That left just quarter of an hour separating us from promotion. Yeovil weren’t done. A towering header by Joseph cleared the lines, and once again we relied on keeping a solid 4-4-2 to minimise the space available to the home side. They’re a physically odd bunch, with the massive Rodrigues soaring high above the majority of their players who are much shorter than the average. The adjective “nippy” could have been minted specially for Lee Johnson and he was their main source of threatening potential as they kept trying to exploit our left side. They could’ve equalised and, on the balance of play, we might not have much basis for objection. But we worked hard for this win, and we did, after all, create the better scoring opportunities.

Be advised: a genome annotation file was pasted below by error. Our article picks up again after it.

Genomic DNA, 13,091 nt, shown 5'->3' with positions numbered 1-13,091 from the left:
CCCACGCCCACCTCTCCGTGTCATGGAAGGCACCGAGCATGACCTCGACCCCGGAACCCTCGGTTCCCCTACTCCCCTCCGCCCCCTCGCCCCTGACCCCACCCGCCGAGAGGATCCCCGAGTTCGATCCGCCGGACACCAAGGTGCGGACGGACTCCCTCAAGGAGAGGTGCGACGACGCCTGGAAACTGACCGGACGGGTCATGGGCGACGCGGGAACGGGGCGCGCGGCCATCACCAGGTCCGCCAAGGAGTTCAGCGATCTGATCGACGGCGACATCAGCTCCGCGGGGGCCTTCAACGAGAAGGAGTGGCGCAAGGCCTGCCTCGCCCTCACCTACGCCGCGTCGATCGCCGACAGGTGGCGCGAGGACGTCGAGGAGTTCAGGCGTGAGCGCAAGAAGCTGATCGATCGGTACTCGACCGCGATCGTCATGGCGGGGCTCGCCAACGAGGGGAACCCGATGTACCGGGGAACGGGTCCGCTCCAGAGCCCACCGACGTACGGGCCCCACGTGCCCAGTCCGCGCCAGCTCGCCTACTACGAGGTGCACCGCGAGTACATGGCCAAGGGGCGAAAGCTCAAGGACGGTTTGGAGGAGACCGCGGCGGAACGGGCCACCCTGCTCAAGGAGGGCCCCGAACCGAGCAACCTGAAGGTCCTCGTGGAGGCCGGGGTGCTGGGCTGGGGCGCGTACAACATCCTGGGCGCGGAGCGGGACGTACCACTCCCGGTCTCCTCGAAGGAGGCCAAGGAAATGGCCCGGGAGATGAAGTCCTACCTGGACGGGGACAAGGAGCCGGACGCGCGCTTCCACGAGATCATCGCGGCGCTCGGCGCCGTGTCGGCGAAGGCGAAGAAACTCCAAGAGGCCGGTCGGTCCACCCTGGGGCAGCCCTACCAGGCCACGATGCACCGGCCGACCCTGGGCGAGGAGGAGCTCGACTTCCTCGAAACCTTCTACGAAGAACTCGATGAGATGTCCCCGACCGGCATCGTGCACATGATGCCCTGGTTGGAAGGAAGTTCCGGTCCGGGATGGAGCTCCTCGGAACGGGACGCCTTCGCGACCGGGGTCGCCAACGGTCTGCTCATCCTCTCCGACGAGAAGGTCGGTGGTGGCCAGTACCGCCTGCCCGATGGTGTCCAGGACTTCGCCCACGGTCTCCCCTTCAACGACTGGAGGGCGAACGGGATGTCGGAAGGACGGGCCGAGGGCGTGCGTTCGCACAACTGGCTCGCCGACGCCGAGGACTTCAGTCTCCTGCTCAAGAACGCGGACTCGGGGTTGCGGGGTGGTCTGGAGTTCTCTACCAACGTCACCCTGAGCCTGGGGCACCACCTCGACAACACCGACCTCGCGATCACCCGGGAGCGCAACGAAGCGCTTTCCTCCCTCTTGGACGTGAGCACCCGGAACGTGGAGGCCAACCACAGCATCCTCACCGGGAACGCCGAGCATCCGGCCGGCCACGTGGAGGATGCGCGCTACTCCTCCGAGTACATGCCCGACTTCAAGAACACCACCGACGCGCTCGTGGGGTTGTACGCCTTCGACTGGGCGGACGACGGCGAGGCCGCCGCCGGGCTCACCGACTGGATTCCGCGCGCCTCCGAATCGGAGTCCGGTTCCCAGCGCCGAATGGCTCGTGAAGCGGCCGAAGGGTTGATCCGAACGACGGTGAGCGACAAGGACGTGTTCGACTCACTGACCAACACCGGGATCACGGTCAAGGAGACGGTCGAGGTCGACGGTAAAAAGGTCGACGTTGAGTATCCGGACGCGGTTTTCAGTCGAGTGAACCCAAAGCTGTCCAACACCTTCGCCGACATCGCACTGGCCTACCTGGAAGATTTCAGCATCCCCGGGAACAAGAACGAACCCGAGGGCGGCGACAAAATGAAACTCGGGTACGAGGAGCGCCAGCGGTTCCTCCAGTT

Walters comes on for Elliott; Price for Green. Top Tigers all over the Huish. Robust defence and plenty of confidence further up the pitch. We’re getting there.
3 extra minutes.
HULL CITY (4-4-2): Myhill; Hinds, Joseph, Delaney, Dawson; France, Ashbee, Lewis, Green; Elliott, Allsopp. Subs: Walters (for Elliott, 79), Price (for Green, 87), Thelwell, Forrester, Musselwhite.
Goals: Green 11 (pen); Ashbee 76
Sent Off: None
YEOVIL TOWN: Collis, Lindegaard, Lockwood, H Rodrigues, Pluck, Gall, Way, Johnson, Williams, Edwards, D Rodrigues. Subs: Skiverton (for Pluck, 45), Terry (for Edwards, 56), Weatherstone (for D Rodrigues, 67), Crittenden, Northmore.
Goals: H Rodrigues 64
Booked: Johnson, Skiverton, Way
Sent Off: None
REFEREE: L Cable
Last revised: May 09, 2004